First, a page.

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Eighth-inning troubles are hurting Pirates

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Traveling by Jeep, boat and foot, Tribune-Review investigative reporter Carl Prine and photojournalist Justin Merriman covered nearly 2,000 miles over two months along the border with Mexico to report on coyotes — the human traffickers who bring illegal immigrants into the United States. Most are Americans working for money and/or drugs. This series reports how their operations have a major impact on life for residents and the environment along the border — and beyond.

Friday, Aug. 7, 2009
 

The ninth often is baseball's most pressure-packed inning. Yet, for the Pirates, the eighth has been the deadliest inning.

The Pirates have been outscored, 62-37 — a dramatic margin — in eighth innings this season. They are 37-6 when they lead after seven.

"It's a tough inning," manager John Russell said Thursday. "If you have guys coming in with good stuff who can really locate the ball, it's going to make those late innings easier."

By the third or fourth time through the lineup, batters have acclimated their swings. Any misstep by a relief pitcher or the fielders can spark a rally.

"If you get those clean innings late in the game, it really shuts down the opposing team," Russell said. "They don't get the momentum; they don't get the right people to the plate.

"But if you start giving them opportunities, like we did last night ... usually bad things are going to happen."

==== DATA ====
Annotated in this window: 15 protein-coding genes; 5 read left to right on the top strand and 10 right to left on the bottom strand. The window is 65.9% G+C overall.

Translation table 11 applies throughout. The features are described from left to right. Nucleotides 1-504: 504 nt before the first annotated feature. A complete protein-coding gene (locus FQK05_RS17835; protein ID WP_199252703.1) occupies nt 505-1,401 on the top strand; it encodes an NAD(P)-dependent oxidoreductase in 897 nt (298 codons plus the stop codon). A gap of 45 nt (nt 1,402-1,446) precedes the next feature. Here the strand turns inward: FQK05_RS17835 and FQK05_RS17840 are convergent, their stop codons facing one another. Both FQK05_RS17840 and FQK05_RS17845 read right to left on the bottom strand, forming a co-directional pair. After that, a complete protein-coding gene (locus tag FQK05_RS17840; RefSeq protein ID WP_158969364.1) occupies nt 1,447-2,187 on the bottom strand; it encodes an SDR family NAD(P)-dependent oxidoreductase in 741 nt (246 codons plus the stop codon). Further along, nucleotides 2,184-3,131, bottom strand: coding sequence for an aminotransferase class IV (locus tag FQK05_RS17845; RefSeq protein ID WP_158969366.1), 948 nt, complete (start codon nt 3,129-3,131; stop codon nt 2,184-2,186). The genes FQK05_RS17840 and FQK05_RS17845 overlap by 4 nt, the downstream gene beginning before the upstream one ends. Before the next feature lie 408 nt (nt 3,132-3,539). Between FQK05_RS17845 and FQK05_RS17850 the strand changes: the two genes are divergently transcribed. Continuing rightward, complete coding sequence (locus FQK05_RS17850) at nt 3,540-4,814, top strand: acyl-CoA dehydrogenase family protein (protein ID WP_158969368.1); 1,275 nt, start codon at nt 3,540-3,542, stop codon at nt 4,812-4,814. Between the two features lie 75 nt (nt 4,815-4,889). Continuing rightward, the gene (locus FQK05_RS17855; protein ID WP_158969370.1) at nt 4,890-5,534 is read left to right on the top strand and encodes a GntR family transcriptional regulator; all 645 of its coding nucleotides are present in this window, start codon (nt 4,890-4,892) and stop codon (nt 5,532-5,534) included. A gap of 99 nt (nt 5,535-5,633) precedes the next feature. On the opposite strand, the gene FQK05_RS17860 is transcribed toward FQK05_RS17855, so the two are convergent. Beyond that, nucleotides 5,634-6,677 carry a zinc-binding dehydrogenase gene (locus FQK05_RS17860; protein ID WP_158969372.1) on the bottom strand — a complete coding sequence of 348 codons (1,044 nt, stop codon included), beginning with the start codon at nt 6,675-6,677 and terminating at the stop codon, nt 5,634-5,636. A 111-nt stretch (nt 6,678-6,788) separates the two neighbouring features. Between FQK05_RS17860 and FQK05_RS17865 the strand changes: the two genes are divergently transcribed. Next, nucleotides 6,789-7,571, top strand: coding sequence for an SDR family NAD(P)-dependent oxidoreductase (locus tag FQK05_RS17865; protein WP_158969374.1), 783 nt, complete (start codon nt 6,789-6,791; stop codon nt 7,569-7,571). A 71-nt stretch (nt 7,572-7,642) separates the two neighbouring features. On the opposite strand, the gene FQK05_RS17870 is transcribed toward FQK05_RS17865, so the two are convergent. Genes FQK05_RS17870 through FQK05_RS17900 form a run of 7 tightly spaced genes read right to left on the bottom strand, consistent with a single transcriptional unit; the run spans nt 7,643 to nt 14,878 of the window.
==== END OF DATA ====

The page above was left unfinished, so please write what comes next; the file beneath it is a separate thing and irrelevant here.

Wednesday, the Pirates led the Arizona Diamondbacks, 2-1, going into the eighth. Before the inning was over, the Pirates had used three relievers and the Diamondbacks had scored three runs.

Joel Hanrahan, a one-time closer for Washington, created the mess with a walk and a throwing error.

"They always say the walks are gonna kill you," Hanrahan said.

Evan Meek blew his first save by yielding a pair of run-scoring singles. The rookie right-hander has allowed six of 10 inherited runners to score.

Russell does not have the luxury of a veteran bullpen. Hanrahan and Steven Jackson are newcomers, Jesse Chavez is a rookie, Jeff Karstens is a converted starter and Donnie Veal is a Rule 5 newbie.

"It's where we're at right now," Russell said with a shrug. "We've got a young bullpen, and the stress of those innings is not always conducive to a young pitcher. I think our guys have handled it pretty well and will continue to get better."

Trouble spots

A look at the inning-by-inning run totals for the Pirates and their opponents this season:

Inning: Pirates — Opposition

1st: 57 — 53

2nd: 48 — 46

3rd: 50 — 54

4th: 55 — 63

5th: 38 — 54

6th: 54 — 60

7th: 57 — 40

8th: 37 — 62

9th: 40 — 39

Extra: 4 — 4

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